Transfiguring into Saints
This week, we celebrate the feast of the Transfiguration, where Peter, James and John get a glimpse of heaven atop the mountain as Jesus is transfigured before them and converses with Moses and Elijah.
What’s striking to me as I read the Gospel from this Sunday isn’t so much the question of how Jesus looked, but of what was said, and then what happens afterwards. The voice comes from the cloud: “This is my beloved Son, with whom I am well pleased, listen to him.” The identity of the Son as the Son of God is confirmed; the disciples won’t understand it fully until after the resurrection.
However, this isn’t the first time the disciples misunderstand who Jesus is. They’ve been trying to learn who He is all along. In the boat on the water, they ask “who is this, whom even the wind and seas obey?” And, earlier before going up the mountain, Peter couldn’t accept the fact that Jesus would have to suffer and be rejected, for which Jesus rebukes Him. The transfiguration gives the three apostles a bit of a morale boost. But, it can’t end the story, because there is work yet to be done.
With that in mind, what this Gospel challenges us to first transfigure ourselves. With the transfiguration, Peter, James and John see the future Jesus, but I also think they can see a bit of themselves as to what one will appear like when they are, body and soul, glorified in heaven. Jesus on the mountain gives them a sneak-preview of sorts as to what God wants for all of us as we pass through death. Just as the seed falls to the ground and produces fruit does not lose it’s original essence, but is rather transformed into something greater, we do that through how we live our lives. The challenge for us is to remember that this Jesus, even if we can’t see Him in dazzling white just yet, stands by us – but He wants us to respond to the grace He gives us.
So how then can we really be transfigured as we try to become saints, not being the “pew potato” type of Christian?
A few things come to mind.
One is prayer. When we pray every day and go up the mountain to be with Jesus, we find time to hear His voice and to get clarity in our lives as to what He may be calling us to do. We find forgiveness and love and peace. It’s important to try to have a “mountaintop” experience daily, even if it’s just a few minutes, so we can hear the voice of God.
Second, listening. Remember that key word: “listen” that the Father says with respect to the Son. We talk quite a bit, but how often do we miss things when we are doing this? Most of us know we can pick up on things from the voice inflection or the words behind the words of a loved one. So it is with God. When we make time for silence, we will find that these are moments when God speaks most loudly to us.
Third, we are humble. We make mistakes along the way as we try to climb the mountain. God knows this, and is always loving and forgiving. Hopefully we can forgive ourselves for being human, and openly acknowledge our sins before God.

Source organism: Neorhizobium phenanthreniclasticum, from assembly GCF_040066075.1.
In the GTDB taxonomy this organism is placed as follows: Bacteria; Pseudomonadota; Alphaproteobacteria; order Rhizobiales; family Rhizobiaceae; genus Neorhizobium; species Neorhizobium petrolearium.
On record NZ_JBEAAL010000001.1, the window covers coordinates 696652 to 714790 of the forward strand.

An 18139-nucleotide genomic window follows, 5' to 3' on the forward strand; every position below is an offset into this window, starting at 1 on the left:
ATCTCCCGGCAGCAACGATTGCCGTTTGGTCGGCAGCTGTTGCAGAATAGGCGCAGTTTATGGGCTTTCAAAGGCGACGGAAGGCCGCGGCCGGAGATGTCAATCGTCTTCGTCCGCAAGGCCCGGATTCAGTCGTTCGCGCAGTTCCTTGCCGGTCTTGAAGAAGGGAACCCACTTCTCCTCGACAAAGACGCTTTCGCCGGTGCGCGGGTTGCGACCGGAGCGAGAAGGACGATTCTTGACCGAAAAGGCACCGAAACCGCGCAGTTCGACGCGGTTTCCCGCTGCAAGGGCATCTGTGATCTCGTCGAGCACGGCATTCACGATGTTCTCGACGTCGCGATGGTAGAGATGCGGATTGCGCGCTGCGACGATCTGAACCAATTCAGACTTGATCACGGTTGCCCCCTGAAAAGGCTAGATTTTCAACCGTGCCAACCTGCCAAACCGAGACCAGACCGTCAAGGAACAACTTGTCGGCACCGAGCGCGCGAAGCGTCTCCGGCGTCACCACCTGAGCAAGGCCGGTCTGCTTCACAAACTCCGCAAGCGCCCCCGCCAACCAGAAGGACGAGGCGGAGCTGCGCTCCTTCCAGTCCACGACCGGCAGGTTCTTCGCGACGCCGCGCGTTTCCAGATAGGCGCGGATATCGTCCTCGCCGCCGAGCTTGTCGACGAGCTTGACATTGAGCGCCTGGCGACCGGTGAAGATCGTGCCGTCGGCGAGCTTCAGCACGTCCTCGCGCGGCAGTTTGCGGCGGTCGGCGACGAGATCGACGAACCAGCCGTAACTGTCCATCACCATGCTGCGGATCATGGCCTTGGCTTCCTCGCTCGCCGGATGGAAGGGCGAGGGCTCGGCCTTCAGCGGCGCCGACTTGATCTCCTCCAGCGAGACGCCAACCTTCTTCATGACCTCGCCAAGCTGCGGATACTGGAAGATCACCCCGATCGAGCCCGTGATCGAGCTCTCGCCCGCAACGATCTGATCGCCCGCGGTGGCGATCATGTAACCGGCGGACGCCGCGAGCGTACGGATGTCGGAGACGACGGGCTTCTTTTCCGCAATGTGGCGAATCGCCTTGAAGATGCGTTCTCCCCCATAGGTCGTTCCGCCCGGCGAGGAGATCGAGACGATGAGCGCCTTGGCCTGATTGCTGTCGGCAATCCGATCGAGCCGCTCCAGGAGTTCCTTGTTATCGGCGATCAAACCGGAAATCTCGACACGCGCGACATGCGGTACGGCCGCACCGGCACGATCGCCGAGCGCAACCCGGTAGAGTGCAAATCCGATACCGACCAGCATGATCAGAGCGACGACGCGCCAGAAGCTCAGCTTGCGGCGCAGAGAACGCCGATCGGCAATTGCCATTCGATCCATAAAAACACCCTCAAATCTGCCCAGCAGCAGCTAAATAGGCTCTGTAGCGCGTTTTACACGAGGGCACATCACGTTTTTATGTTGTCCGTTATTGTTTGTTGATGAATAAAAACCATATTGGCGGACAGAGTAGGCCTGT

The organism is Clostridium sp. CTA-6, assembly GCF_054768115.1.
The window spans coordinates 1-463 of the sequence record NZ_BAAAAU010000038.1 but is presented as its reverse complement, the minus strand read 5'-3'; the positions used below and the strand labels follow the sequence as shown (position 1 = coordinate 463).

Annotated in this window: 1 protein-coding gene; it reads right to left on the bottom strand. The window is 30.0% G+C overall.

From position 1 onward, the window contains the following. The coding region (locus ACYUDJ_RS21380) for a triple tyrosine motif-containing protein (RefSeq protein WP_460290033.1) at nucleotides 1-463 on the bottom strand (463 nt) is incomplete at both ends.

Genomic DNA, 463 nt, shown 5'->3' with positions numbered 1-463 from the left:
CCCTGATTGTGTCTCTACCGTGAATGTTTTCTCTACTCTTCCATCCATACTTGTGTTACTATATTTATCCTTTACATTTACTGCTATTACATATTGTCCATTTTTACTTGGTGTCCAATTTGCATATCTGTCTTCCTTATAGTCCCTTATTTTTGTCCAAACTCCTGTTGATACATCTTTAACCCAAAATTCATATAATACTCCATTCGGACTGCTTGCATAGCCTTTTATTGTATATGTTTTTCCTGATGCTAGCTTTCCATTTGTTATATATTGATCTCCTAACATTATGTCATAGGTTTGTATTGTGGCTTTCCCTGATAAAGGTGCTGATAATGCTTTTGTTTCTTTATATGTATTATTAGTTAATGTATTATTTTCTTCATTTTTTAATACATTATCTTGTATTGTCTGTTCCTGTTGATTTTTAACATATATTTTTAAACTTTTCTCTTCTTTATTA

Fourth, we work. Becoming a saint isn’t easy. Nor is climbing a mountain. But every day we can do an examination of conscience so we look at the choices we’ve made and how we live our lives. We can look at the progress, but ask ourselves how we can be better at our vocations.
Fifth, we journey together. Mountain climbers are chained together to protect one another. Jesus journeys with Peter, James and John. Its important to seek people out who will help us climb the mountain by challenging us, spurring us on, and encouraging us.
Sixth, we persevere. Growing in holiness and being transfigured takes work and commitment. You don’t go to the gym for a few days and all of a sudden turn into an Olympic athlete. And all athletes are constantly working and training no matter how many awards or medals they have won. It’s hard to live out our vocation; but think of how much our parents do for us every day, from feeding us as infants, to helping us to read and write, to dealing with our teenager drams, to helping us with homework and loving us even if we are at times hard to love. They persevered because they saw our potential; God does too, but we need to keep working if we are going to truly reach that potential which is a daily thing throughout our lives.
Lastly, we go down the mountain and get to work. Jesus will go right back to helping people as will the apostles. We all need time for prayer; and also time for rest, for vacations, for leisure. These are good things. But God wants us to help others become saints too which is what we do by being people of hope changing this world for the better.
Grace is indeed amazing as we sing in the song, but it’s also not cheap and it requires a response. This is something not just for Lent, but a daily thing – so let us journey with our Lord and truly be transfigured into saints.
God’s blessings to you,
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